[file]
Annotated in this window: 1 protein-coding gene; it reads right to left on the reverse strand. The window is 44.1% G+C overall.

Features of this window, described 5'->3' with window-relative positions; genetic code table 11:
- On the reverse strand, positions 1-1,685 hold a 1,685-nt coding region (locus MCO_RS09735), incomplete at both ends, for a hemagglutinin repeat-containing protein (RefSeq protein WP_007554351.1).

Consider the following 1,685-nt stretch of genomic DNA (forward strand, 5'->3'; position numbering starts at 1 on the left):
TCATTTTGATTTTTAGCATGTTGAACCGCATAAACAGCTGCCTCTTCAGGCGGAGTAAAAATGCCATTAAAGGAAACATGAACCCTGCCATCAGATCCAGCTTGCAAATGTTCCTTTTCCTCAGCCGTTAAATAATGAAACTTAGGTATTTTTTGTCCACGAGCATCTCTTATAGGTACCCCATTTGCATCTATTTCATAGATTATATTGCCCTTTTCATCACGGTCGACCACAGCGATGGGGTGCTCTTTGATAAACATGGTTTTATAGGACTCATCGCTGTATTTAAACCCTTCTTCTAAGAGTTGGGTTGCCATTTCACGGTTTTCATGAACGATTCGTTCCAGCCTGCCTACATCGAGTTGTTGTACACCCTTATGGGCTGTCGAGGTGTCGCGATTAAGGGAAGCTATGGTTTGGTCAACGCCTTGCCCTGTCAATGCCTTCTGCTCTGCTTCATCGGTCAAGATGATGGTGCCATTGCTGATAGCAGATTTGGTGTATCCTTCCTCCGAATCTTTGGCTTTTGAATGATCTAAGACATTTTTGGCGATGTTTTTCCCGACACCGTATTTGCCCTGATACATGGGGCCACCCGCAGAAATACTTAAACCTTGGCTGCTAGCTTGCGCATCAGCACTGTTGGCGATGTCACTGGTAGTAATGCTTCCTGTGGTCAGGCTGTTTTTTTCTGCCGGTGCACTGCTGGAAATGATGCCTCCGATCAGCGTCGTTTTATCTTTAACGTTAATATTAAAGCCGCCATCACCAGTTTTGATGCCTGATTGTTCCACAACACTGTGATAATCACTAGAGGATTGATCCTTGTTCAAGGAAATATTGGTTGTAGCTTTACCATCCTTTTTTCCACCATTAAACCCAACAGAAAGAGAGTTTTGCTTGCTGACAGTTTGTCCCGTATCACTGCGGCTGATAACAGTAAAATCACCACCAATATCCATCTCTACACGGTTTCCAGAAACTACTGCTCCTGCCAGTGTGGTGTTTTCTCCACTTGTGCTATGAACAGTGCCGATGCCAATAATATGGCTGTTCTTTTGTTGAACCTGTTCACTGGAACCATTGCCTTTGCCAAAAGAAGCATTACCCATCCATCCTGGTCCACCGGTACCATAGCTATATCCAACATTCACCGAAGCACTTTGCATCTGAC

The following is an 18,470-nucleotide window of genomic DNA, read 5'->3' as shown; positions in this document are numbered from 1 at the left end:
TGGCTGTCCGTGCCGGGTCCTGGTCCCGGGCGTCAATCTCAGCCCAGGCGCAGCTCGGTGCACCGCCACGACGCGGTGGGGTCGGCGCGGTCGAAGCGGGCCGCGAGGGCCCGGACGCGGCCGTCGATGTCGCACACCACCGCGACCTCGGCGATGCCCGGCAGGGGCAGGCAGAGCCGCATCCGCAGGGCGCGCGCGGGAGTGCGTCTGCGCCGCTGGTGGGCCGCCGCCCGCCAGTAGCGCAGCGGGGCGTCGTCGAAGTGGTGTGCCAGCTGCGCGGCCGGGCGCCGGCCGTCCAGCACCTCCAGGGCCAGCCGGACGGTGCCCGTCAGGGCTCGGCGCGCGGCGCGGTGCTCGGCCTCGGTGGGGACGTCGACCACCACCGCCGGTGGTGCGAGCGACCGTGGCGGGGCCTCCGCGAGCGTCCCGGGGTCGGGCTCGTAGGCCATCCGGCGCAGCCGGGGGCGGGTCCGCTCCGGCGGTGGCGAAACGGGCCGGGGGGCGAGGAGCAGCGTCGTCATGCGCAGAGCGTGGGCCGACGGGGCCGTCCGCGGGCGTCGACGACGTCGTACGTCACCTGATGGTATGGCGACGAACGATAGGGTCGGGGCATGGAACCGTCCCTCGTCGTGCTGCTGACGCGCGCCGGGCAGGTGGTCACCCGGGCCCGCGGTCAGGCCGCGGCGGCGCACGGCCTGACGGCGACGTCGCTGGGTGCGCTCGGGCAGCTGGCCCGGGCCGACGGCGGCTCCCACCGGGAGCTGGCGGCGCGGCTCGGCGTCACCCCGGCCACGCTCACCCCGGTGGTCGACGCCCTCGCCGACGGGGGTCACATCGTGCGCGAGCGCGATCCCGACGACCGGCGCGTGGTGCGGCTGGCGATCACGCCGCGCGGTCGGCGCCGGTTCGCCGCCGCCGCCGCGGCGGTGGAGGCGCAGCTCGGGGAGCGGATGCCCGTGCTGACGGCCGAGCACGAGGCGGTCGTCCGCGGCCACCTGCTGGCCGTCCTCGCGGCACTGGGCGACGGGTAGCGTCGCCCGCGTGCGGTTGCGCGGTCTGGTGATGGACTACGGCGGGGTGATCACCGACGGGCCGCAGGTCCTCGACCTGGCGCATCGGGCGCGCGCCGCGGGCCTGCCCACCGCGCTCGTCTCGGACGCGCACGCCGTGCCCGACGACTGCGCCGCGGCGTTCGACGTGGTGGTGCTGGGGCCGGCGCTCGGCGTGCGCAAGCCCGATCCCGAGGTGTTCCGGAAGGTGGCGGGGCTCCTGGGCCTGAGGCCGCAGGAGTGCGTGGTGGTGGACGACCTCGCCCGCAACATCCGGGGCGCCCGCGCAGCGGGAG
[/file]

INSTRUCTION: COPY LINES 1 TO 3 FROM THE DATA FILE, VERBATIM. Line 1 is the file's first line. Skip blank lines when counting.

Annotated in this window: 1 protein-coding gene; it reads right to left on the reverse strand. The window is 44.1% G+C overall.

Features of this window, described 5'->3' with window-relative positions; genetic code table 11:
- On the reverse strand, positions 1-1,685 hold a 1,685-nt coding region (locus MCO_RS09735), incomplete at both ends, for a hemagglutinin repeat-containing protein (RefSeq protein WP_007554351.1).